Let’s compare planning a rebrand implementation to the process of building the new beach house of your dreams. You find the perfect island location, design the ideal layout, choose the right flooring and fixtures and paint colors. It’s just right.
But you have no idea what it will cost or how long it will take to build.
If you’re in the business of creating brand identity — large-scale programs for major companies with significant implications — how often do your clients envision that dream house with no sense of budget or timeline?
Rebrand implementation: “what’s it going to cost?”
Rebrand implementation costs can be a major source of frustration for agency teams. And clients, caught up in creating a new brand identity, may be slow to raise the issue. This is understandably a pain point: You fought through a highly competitive RFP process and won the business, you conducted extensive research, developed a strategic identity for the brand, secured board and internal approval … and then someone on the client team asks, “What’s this all going to cost us?”
This delay in accounting for cost and logistics also affects how the new brand lives in the world. Once you hand the standards manual off to the client’s internal marketing team or other creative agencies, you can only hope that the new identity will be executed in the way that your team envisioned for your client.
And if your group has been so focused on getting the creative work approved, when the rebrand launch is imminent, you’ll likely find that the rollout becomes more a matter of what’s possible quickly instead of what’s best for the brand. Business realities inevitably lead to shortcuts and cost-cutting that affect every branded touchpoint, from major signage to employee uniforms.
“What’s it going to cost?” seems a simple enough question. But the answer is deeply complex. And it’s largely outside your purview. Your team can’t possibly know the full scope of the rebrand implementation — how many fleet vehicles, office locations, shipping boxes, business forms, and many things that are not even on anyone’s radar — that need to be updated with the new identity.
Refining the rebrand project plan: scope and budget
The question of cost is no small matter: Our research tells us that organizations routinely spend 20 to 50 times the cost of brand development to fully implement and introduce their brand to the market.
So, you’ll need help to meaningfully respond to client questions about budget, scope, and timing. BrandActive’s first step when working with clients is to quantify possible scenarios that include the associated accurate cost estimates for different approaches to the brand change. Then, we manage the logistics of rebranding implementation—converting branded assets to the new identity. And we do so in a way that optimizes the brand strategy and design work, and upholds your creative vision. Our approach and rigor helps drive down costs and improving efficiency — ultimately saving clients 10% to 30% of implementation costs.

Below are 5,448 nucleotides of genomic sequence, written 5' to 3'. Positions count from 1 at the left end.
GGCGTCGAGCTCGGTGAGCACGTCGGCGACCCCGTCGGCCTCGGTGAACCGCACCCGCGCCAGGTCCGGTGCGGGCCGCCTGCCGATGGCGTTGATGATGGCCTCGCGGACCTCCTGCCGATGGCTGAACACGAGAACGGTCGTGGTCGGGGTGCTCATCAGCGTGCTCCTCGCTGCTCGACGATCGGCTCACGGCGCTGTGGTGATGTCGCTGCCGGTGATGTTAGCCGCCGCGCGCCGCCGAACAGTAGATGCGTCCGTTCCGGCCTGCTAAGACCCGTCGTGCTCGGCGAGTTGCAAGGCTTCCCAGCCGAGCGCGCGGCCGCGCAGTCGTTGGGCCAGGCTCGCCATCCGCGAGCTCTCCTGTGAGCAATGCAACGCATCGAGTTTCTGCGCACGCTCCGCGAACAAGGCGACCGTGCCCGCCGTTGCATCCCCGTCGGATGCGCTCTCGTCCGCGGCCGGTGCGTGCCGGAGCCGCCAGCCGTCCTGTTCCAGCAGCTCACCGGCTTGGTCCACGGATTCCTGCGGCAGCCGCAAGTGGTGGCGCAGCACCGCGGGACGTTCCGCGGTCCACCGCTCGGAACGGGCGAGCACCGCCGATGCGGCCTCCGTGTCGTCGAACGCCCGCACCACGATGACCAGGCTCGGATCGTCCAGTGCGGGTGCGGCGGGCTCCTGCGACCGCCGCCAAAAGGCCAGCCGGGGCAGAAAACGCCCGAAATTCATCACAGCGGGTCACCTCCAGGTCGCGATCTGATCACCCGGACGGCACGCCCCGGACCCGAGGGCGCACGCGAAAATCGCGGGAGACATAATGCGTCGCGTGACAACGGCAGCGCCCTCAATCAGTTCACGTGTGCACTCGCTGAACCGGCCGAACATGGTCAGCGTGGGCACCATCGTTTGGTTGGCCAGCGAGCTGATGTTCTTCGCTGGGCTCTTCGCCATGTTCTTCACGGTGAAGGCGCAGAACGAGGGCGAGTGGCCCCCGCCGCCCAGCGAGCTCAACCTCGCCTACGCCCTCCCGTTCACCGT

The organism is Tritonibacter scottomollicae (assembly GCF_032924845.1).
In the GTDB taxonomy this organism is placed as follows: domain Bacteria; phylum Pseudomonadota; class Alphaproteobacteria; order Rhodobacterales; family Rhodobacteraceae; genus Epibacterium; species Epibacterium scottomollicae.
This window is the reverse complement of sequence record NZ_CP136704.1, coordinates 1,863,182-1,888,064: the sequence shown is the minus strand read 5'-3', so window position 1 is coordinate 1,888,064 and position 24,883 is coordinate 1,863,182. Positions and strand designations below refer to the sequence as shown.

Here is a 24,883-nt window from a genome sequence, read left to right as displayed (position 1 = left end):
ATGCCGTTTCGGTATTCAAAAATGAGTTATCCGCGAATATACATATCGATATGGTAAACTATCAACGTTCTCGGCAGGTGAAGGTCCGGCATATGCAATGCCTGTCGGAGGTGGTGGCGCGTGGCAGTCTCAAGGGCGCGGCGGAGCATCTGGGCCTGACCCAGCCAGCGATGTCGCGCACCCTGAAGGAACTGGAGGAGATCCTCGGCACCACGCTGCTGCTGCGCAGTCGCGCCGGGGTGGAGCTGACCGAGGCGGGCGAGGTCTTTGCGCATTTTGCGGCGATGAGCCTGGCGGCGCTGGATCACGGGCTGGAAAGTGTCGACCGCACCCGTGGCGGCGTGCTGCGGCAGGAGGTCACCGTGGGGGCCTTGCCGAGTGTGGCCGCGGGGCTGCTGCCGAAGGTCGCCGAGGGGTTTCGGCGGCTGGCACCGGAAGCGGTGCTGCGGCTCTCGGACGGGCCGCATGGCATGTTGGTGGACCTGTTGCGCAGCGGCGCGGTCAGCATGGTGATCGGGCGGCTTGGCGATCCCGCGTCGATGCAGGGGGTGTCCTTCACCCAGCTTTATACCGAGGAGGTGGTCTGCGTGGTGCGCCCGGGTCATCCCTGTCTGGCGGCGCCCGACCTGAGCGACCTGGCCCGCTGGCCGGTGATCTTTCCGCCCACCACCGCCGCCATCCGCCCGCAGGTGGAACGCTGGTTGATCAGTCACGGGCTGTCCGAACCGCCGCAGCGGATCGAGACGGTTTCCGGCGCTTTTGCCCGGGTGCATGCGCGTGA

Over 20-plus years, we’ve developed best-in-class processes, tools, and benchmark data centered around four phases. We interface with your team and the client to scope and assess the brand change, set priorities for the rollout, and establish a budget framework. We can help you and the client plan and prepare for the brand change, set timetables, and choose vendors that can execute the rebrand to your standards. With the right tools to roll out and manage the process, the client can monitor progress and spending. Looking longer term, we can help the marketing team close the rebranding process and maintain the integrity of the identity going forward.
Preserving the integrity of the rebrand, now and ongoing
Project scope and cost estimation is the single highest point of failure in branded asset conversion. Accurately defining the scope brings greater control and clarity to your agency’s engagement with your client. When senior management understands the rebrand implementation budget, they have the information they need to make decisions in real time. You can present them with alternative options and scenarios, so the identity project moves forward. Otherwise, you’ll likely face a series of delayed meetings before the client is ready to make a commitment to the rebranding project.
Stakeholders need reassurances that the brand can, in fact, be manufactured perfectly and cost-effectively across asset classes. In addition to helping you scope and implement the rebrand, we serve as a neutral third party that can provide factual information to validate your work. While supporting your team to overcome the client’s objections and gain consensus, we often uncover additional creative work that the client needs and make an allocation for it during the cost estimation process—making it easy to roll up the design development into the rebrand scope.
It may seem risky to address implementation costs with your client in the early stage of a rebrand, but in our experience, it’s never a deal-breaker. And it’s essential to create alignment on scope. When the CEO and CMO take the branding proposal to their board, directors may balk at a $25 million price tag and instead ask, “What can we do for $15 million?” It’s better to walk into the project with a true sense of the project’s scope and fiscal constraints, rather than have the list of deliverables whittled down over time as cost becomes a concern.
A seamless rollout of the identity your agency developed can elevate your work in the client’s eyes. Without that well-scoped, well-planned, well-managed execution, the company is left with a fragmented brand that sows confusion for customers, investors, and employees. Your team can come up with the smartest name and the ideal logo — but if the brand isn’t fully activated, then what’s the point?